Chain of Command: The Road from 9/11 to Abu Ghraib (P.S.)
Seymour M. Hersh
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Since September 11, 2001, Seymour M. Hersh has riveted readers -- and outraged the Bush Administration -- with his explosive stories in The New Yorker, including his headline-making pieces on the abuse of prisoners at Abu Ghraib. Now, Hersh brings together what he has learned, along with new reporting, to answer the critical question of the last four years: How did America get from the clear morning when two planes crashed into the World Trade Center to a divisive and dirty war in Iraq?
In Chain of Command, Hersh takes an unflinching look behind the public story of the war on terror and into the lies and obsessions that led America into Iraq. Hersh draws on sources at the highest levels of the American government and intelligence community, in foreign capitals, and on the battlefield for an unparalleled view of a critical chapter in America's recent history. In a new afterword, he critiques the government's failure to adequately investigate prisoner abuse -- at Abu Ghraib and elsewhere -- and punish those responsible. With an introduction by The New Yorker's editor, David Remnick, Chain of Command is a devastating portrait of an administration blinded by ideology and of a president whose decisions have made the world a more dangerous place for America.
military police ofﬁcers and enlisted soldiers be relieved of command and formally reprimanded. No criminal proceedings were suggested for Karpinski; apparently, the loss of promotion and the indignity of a public rebuke were seen as enough punishment. Taguba submitted his report on February 26, 2004. By then, according to testimony before the Senate by General Richard Myers, chairman of the Joint Chiefs of Staff, people “inside our building” had discussed the photographs. Myers, by his own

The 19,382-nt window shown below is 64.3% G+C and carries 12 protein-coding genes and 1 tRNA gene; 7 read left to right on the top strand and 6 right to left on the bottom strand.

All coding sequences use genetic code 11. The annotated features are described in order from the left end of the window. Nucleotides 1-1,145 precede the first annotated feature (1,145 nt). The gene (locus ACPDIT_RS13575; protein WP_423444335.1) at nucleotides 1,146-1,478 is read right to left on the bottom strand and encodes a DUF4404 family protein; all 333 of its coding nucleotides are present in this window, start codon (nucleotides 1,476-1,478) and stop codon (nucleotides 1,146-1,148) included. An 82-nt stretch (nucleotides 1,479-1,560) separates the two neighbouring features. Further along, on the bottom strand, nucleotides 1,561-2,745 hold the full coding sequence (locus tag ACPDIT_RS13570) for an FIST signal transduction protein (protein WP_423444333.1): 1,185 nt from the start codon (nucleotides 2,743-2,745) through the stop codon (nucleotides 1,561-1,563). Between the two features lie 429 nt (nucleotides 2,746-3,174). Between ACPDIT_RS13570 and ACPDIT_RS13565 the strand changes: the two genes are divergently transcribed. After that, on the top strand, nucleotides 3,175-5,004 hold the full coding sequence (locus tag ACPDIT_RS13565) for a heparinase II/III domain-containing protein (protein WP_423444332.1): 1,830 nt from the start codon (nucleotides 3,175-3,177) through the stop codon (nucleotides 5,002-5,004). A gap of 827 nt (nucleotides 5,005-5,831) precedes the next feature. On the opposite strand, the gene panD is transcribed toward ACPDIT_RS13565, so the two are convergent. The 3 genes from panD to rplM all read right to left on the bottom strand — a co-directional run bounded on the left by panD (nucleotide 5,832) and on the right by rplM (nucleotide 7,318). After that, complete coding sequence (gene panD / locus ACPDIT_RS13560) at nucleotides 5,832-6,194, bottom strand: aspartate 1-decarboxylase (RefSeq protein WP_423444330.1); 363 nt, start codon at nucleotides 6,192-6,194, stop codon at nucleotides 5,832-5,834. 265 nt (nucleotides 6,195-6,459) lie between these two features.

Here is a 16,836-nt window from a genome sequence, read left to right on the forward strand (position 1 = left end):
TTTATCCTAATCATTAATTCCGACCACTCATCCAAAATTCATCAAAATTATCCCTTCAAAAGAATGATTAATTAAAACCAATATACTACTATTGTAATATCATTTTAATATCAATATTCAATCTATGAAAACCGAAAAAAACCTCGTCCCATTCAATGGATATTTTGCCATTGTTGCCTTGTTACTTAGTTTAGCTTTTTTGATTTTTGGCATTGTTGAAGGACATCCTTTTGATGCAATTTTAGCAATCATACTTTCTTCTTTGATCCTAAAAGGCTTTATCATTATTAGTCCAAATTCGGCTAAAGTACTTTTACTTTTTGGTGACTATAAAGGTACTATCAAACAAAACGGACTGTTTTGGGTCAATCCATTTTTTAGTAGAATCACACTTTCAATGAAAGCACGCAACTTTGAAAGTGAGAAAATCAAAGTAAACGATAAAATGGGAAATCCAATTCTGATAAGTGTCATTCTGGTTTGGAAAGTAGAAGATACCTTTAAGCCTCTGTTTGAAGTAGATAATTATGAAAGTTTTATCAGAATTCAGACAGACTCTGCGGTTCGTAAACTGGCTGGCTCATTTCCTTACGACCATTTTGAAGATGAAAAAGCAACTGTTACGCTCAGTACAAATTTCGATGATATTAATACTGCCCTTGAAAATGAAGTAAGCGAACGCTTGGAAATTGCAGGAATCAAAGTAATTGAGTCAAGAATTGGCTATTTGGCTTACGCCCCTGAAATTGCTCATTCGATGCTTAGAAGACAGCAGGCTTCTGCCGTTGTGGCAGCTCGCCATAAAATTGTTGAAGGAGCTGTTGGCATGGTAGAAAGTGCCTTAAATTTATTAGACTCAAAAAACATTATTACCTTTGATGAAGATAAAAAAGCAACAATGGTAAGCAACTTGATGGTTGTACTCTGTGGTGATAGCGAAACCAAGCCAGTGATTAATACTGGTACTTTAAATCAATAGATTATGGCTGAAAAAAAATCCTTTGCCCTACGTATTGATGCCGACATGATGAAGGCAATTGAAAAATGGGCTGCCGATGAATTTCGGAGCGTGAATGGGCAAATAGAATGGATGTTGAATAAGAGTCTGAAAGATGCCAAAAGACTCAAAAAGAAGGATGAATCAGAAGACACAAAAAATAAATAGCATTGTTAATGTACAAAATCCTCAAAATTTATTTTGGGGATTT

investigation. “Once the crisis in Iraq is passed, somebody is going to start blowing the whistle. The good people are beginning to realize what they don’t know.” On December 18, 2001, American operatives participated in what amounted to the kidnapping of two Egyptians, Ahmed Agiza and Muhammed al-Zery, who had sought asylum in Sweden. The Egyptians, believed by American intelligence to be linked to Islamic militant groups, were abruptly seized in the late afternoon and ﬂown out of Sweden a few
much about them.” Initially, these investigators suspected that the suicide teams were simply lucky. “In your wildest dreams, do you think they thought they’d be able to pull off four hijackings?” the ofﬁcial asked. “Just taking out one jet and getting it into the ground would have been a success. These are not supermen.” He argued that the most important advantage the hijackers had had, aside from the element of surprise, was history: in the past, most hijackings had ended up landing safely at a
director, Duane (“Dewey”) Clarridge. In his memoir, See No Evil, published in January 2002, Baer depicts what happened after he arrived, fresh from an assignment as a case ofﬁcer in Khartoum: The ﬁrst few months serving as a foot soldier in Dewey’s war against terrorism were about as exhilarating as the spy business gets. . . . Dewey had a new presidential ﬁnding—authority to pretty much do anything he wanted against the terrorists. He had all the money he wanted. . . . It wasn’t long before the
which in December 2001, was still in the planning stages. An Air Force consultant told me that the I.N.C. was not included in that planning, adding, “Everything is going to happen inside Iraq, and Chalabi is going to be on the outside.” Generals and admirals were among the most outspoken critics of Chalabi’s proposals. In his years of planning at CENTCOM, General Zinni concluded, according to a Clinton Administration ofﬁcial, that a prudent and successful invasion of Iraq would involve the